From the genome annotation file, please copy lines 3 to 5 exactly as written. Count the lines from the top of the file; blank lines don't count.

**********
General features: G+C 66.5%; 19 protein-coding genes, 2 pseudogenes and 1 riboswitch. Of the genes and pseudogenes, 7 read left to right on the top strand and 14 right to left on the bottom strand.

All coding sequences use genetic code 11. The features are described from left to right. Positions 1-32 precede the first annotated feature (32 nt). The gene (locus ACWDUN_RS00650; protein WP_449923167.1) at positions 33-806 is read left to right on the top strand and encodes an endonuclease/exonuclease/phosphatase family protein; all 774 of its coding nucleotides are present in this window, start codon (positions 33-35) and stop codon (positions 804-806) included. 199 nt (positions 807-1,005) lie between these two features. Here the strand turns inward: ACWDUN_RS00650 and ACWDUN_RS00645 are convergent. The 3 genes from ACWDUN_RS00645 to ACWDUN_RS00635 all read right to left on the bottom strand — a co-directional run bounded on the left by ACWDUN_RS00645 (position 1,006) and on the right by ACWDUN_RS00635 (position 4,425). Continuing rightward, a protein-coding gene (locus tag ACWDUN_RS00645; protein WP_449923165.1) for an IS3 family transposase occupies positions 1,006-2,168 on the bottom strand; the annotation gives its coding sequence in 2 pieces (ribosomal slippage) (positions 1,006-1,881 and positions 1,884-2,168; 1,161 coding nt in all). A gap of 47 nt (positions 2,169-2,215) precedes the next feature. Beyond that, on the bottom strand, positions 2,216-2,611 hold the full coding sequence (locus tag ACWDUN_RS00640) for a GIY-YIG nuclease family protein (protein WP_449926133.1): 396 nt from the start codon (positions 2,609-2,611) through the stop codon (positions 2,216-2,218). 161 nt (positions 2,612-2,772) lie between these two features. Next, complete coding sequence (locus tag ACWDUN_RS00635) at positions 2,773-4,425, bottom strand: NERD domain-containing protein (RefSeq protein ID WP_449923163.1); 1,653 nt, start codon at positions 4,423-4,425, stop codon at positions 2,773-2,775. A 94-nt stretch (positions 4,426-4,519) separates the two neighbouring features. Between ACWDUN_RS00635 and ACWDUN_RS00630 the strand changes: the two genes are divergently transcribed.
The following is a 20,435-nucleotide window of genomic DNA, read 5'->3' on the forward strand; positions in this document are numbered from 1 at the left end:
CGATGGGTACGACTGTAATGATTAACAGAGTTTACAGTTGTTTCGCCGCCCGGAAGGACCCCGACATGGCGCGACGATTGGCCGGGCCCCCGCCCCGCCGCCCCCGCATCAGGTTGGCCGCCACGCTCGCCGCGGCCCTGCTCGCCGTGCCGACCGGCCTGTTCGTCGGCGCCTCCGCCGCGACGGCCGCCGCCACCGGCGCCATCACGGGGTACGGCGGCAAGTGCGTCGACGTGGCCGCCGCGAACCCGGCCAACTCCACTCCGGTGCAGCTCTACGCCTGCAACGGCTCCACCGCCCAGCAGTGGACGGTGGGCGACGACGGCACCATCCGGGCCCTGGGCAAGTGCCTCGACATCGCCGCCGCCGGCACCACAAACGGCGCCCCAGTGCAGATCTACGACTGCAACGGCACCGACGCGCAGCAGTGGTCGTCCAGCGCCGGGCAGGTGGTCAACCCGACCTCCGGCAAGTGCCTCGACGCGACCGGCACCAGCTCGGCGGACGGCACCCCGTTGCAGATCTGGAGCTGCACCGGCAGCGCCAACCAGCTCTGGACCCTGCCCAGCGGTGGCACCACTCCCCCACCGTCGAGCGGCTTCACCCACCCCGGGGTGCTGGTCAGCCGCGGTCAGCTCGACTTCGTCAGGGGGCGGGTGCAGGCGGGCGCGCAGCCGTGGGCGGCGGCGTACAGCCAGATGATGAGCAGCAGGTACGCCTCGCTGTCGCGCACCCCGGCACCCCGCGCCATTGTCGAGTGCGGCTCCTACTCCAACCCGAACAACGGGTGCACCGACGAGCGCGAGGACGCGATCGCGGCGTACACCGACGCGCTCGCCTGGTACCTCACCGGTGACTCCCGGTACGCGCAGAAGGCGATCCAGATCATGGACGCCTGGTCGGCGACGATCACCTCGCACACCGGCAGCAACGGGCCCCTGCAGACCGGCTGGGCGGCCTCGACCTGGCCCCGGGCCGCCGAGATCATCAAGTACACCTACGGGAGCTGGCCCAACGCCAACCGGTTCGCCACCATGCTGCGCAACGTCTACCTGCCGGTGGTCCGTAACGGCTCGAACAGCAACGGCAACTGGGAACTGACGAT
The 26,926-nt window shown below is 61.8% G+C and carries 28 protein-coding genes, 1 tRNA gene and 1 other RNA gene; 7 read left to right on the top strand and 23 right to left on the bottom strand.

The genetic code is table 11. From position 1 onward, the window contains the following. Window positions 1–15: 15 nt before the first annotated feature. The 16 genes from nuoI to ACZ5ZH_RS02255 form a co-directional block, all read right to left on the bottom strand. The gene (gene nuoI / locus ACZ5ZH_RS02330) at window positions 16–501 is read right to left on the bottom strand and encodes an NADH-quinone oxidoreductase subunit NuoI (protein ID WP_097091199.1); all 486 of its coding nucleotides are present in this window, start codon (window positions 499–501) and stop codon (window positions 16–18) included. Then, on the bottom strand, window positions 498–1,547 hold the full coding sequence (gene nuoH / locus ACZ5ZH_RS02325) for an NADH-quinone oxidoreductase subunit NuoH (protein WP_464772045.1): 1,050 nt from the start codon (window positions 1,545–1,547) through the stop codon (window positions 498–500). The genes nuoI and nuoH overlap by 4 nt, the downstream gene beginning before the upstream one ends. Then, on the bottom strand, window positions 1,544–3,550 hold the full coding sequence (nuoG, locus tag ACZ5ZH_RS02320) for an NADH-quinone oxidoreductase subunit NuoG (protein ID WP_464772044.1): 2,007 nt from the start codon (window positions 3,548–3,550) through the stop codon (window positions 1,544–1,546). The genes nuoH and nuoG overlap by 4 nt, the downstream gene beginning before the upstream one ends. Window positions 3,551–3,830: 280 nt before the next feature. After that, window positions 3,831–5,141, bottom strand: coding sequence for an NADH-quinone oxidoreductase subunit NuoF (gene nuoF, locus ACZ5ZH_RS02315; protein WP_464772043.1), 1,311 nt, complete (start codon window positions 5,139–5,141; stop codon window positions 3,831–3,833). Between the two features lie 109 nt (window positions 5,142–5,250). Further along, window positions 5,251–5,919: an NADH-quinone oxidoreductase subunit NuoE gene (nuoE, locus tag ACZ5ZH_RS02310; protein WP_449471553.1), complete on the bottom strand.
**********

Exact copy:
The following is a 20,435-nucleotide window of genomic DNA, read 5'->3' on the forward strand; positions in this document are numbered from 1 at the left end:
CGATGGGTACGACTGTAATGATTAACAGAGTTTACAGTTGTTTCGCCGCCCGGAAGGACCCCGACATGGCGCGACGATTGGCCGGGCCCCCGCCCCGCCGCCCCCGCATCAGGTTGGCCGCCACGCTCGCCGCGGCCCTGCTCGCCGTGCCGACCGGCCTGTTCGTCGGCGCCTCCGCCGCGACGGCCGCCGCCACCGGCGCCATCACGGGGTACGGCGGCAAGTGCGTCGACGTGGCCGCCGCGAACCCGGCCAACTCCACTCCGGTGCAGCTCTACGCCTGCAACGGCTCCACCGCCCAGCAGTGGACGGTGGGCGACGACGGCACCATCCGGGCCCTGGGCAAGTGCCTCGACATCGCCGCCGCCGGCACCACAAACGGCGCCCCAGTGCAGATCTACGACTGCAACGGCACCGACGCGCAGCAGTGGTCGTCCAGCGCCGGGCAGGTGGTCAACCCGACCTCCGGCAAGTGCCTCGACGCGACCGGCACCAGCTCGGCGGACGGCACCCCGTTGCAGATCTGGAGCTGCACCGGCAGCGCCAACCAGCTCTGGACCCTGCCCAGCGGTGGCACCACTCCCCCACCGTCGAGCGGCTTCACCCACCCCGGGGTGCTGGTCAGCCGCGGTCAGCTCGACTTCGTCAGGGGGCGGGTGCAGGCGGGCGCGCAGCCGTGGGCGGCGGCGTACAGCCAGATGATGAGCAGCAGGTACGCCTCGCTGTCGCGCACCCCGGCACCCCGCGCCATTGTCGAGTGCGGCTCCTACTCCAACCCGAACAACGGGTGCACCGACGAGCGCGAGGACGCGATCGCGGCGTACACCGACGCGCTCGCCTGGTACCTCACCGGTGACTCCCGGTACGCGCAGAAGGCGATCCAGATCATGGACGCCTGGTCGGCGACGATCACCTCGCACACCGGCAGCAACGGGCCCCTGCAGACCGGCTGGGCGGCCTCGACCTGGCCCCGGGCCGCCGAGATCATCAAGTACACCTACGGGAGCTGGCCCAACGCCAACCGGTTCGCCACCATGCTGCGCAACGTCTACCTGCCGGTGGTCCGTAACGGCTCGAACAGCAACGGCAACTGGGAACTGACGAT
The 26,926-nt window shown below is 61.8% G+C and carries 28 protein-coding genes, 1 tRNA gene and 1 other RNA gene; 7 read left to right on the top strand and 23 right to left on the bottom strand.